None of us can achieve success without some help along the way. Was there a particular person who you feel gave you the most help or encouragement to be who you are today? Can you share a story about that?

My parents have been a real positive influence on what I have done both in very different ways. My Dad has always been very entrepreneurial and he has always been very open with me on the highs and the lows. I have learned a great deal from this and have been able to use him as an honest voice to bounce ideas off. My Mum gives a very different input to my Dad and has always been more structured and organized. With just my Dad as a North star I would certainly be less of a completer / finisher which I think is hugely important in running a business able to take ownership for things and ensure you see them through to their end outcome.

Can you share the funniest or most interesting mistake that occurred to you in the course of your career? What lesson or take away did you learn from that?

Mistakes are rarely funny. At least at the time but with the luxury of time it is more possible to see the funny side of incidents from earlier in your career. Reflecting back on my early career I made many mistakes as so many of us do. Mostly in work social events where alcohol was involved. On one such occasion I managed to break an ankle during a piggy back race with colleagues. At the time it was painful. Embarrassing certainly. Something to be forgotten but almost necessary to mature through such events ready for the rest of your career. Learning from these things is important but equally important not to lose a sense of fun in your working life. Effective working relationships do not purely evolve from dry planning meetings but from being open and sharing laughs and lives with others.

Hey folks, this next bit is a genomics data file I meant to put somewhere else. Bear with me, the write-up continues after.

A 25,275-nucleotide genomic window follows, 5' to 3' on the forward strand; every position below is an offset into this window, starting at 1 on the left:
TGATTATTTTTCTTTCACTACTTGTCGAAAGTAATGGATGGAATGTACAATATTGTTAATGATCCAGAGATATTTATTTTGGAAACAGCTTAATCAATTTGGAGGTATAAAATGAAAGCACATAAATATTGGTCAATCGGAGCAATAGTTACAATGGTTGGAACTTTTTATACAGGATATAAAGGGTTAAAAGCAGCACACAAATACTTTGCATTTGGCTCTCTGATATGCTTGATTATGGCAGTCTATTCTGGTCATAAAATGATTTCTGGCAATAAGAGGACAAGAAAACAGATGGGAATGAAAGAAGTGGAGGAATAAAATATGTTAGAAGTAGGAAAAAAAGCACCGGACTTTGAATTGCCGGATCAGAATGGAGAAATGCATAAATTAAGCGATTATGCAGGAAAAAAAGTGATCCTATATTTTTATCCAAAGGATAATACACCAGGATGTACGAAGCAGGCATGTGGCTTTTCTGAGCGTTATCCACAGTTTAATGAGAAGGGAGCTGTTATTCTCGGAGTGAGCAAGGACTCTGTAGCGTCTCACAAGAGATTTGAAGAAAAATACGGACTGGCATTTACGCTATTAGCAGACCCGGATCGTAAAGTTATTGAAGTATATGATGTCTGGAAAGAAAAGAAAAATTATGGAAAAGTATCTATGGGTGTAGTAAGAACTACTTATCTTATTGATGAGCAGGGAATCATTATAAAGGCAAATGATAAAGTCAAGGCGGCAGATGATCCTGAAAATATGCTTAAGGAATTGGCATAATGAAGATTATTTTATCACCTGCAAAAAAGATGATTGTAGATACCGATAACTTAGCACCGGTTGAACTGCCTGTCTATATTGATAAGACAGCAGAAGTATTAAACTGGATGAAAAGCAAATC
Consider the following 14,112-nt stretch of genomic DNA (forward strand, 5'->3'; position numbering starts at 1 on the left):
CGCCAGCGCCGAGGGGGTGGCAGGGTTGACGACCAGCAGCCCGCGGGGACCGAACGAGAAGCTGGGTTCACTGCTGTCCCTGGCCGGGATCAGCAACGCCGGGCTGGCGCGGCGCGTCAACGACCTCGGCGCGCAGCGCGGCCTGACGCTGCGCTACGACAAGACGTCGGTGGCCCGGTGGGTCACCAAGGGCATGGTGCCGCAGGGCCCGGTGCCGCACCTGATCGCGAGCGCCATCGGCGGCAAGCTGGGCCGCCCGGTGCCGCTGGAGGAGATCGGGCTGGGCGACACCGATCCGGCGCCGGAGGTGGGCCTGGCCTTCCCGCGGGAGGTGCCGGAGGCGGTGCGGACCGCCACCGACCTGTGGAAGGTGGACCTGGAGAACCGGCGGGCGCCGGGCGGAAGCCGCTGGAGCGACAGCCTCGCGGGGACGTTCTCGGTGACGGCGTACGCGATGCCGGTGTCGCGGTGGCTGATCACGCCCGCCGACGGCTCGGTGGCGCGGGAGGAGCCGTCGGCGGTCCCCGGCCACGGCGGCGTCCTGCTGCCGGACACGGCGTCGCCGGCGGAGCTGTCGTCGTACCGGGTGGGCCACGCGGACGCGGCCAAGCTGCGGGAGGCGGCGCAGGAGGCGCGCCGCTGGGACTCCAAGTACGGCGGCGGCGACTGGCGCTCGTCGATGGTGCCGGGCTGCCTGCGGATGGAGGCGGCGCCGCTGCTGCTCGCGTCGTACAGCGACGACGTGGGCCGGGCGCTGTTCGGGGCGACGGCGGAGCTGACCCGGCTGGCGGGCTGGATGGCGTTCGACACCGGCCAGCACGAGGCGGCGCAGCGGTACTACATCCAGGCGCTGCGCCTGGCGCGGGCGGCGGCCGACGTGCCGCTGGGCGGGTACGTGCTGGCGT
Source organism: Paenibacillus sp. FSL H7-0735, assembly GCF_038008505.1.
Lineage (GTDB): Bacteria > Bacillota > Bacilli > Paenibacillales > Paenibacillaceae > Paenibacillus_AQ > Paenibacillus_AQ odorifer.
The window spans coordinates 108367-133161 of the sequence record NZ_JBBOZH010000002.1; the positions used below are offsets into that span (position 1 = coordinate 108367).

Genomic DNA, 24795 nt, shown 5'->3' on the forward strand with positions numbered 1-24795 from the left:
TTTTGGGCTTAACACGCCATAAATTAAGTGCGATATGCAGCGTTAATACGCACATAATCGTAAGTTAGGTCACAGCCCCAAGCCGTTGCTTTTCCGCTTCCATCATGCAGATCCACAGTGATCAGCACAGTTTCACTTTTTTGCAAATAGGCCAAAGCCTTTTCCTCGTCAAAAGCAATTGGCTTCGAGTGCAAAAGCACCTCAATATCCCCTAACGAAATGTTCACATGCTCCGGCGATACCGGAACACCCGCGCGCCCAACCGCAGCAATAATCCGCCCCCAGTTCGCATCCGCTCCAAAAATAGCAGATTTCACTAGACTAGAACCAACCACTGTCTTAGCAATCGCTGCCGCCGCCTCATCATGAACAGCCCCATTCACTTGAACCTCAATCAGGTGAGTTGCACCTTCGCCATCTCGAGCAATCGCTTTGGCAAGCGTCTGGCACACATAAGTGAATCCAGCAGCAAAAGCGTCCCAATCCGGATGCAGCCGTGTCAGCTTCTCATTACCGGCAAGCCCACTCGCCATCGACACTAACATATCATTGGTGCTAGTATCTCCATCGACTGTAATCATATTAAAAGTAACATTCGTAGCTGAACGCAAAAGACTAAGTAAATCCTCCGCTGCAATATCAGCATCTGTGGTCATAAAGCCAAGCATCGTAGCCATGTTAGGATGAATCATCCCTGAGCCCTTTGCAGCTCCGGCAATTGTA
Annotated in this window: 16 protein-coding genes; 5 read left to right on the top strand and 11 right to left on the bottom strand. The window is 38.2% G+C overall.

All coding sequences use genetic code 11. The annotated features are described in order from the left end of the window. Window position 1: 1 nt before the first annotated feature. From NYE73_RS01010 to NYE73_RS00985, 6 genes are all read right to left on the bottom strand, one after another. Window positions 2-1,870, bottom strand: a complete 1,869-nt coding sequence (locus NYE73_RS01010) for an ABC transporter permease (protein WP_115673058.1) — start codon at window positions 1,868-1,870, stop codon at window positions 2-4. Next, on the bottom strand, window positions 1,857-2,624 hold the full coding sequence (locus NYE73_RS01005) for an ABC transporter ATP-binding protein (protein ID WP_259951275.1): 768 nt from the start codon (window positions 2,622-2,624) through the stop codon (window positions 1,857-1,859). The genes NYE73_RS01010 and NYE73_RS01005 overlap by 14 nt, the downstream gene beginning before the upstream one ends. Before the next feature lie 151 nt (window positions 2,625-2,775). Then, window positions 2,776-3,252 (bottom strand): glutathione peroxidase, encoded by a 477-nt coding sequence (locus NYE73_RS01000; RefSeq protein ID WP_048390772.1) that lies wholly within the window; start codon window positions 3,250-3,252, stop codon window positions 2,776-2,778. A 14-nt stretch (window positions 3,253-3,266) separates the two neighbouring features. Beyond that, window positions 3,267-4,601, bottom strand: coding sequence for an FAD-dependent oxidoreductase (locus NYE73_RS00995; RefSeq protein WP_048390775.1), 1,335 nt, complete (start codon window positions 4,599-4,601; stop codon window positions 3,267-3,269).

The road to success is hard and requires tremendous dedication. This question is obviously a big one, but what advice would you give to a young person who aspires to follow in your footsteps and emulate your success?

You will need to be patient — having read hundreds of business books over the years there is a danger that you can embark on a new business venture expecting within 12 months to be running something that rivals Netflix. Of the millions of businesses that start each year it is estimated that 90% of these fail. If you are brave enough to start a new business and you can keep it going you are bucking this trend. If 5 years after start-up you are still growing and the business is alive you are succeeding. BE PATIENT. Trivelo celebrated our 5 year anniversary this year and I still very much consider us a start-up. The Ferrari is yet to be ordered and I view us on that road to success. In many ways I hope I always retain that perspective.

Is there a particular book that made a significant impact on you? Can you share a story or explain why it resonated with you so much?